Based on the foregoing, I reaffirm my prior ruling that the complaint in this action, which was filed on August 30, 1979, was untimely. The defendants are therefore entitled to summary judgment dismissing the complaint.

Moreover, after further consideration of the defendants' arguments as to the materiality of the undisclosed information in this case, I am now persuaded that the defendants' failure to disclose the existence of their negotiations did not violate rule 10b-5. I base this conclusion on several undisputed facts. The plaintiff first demanded that WMI redeem his shares in December 1973, and he renewed this demand in December 1976. After the WMI board of directors rejected this demand, Mr. Trecker commenced an action in state court to compel specific performance of the stock purchase agreement, which the state court tried on December 6 and 7, 1977.

*368 Not until December 20, 1977, after the trial in state court, did Mr. Scag open negotiations with Ransomes and only for the purpose of raising the capital to redeem the plaintiff's stock. WMI and Ransomes signed a letter of intent on February 24, 1978. However, three days before that date the state court ruled that WMI had violated the stock purchase agreement and that Mr. Trecker was entitled to specific performance of that agreement. Under the circumstances, I do not believe that a reasonable trier of fact could find either that the defendants intentionally defrauded the plaintiff, as required by Ernst & Ernst v. Hochfelder, 425 U.S. 185, 96 S. Ct. 1375, 47 L. Ed. 2d 668 (1976), or that the non-disclosure was material to the plaintiff's investment decision a decision which Mr. Trecker first made four years before the negotiations began, which he reaffirmed one year before Dane Scag contacted Ransomes, and which was controlled by a contract enforceable only in state court. See Santa Fe Industries v. Green, 430 U.S. 462, 97 S. Ct. 1292, 51 L. Ed. 2d 480 (1977).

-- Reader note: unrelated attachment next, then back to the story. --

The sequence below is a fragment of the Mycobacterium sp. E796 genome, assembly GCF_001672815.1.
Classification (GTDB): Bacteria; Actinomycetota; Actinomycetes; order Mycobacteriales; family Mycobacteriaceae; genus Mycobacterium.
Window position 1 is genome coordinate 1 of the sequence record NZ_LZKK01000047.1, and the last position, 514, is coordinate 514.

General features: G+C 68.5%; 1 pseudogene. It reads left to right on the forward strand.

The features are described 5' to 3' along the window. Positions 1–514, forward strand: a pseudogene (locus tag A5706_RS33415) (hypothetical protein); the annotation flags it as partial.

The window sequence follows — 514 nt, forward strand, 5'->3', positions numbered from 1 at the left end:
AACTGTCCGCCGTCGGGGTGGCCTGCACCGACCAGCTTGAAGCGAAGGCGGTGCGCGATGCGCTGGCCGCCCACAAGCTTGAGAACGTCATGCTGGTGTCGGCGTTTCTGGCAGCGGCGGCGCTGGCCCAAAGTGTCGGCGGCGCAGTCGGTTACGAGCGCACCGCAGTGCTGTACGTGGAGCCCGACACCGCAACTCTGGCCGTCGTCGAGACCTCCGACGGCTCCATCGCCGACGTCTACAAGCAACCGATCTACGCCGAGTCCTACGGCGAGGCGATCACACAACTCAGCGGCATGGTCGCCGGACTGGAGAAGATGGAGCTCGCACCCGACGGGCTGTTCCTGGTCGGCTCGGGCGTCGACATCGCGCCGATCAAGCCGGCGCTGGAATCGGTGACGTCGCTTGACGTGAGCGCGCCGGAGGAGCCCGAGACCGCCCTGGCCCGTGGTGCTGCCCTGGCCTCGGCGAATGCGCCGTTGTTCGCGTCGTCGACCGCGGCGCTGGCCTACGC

Therefore, IT IS ORDERED that the plaintiff's motion for reconsideration of the order entered in this case on November 4, 1980, be and hereby is denied.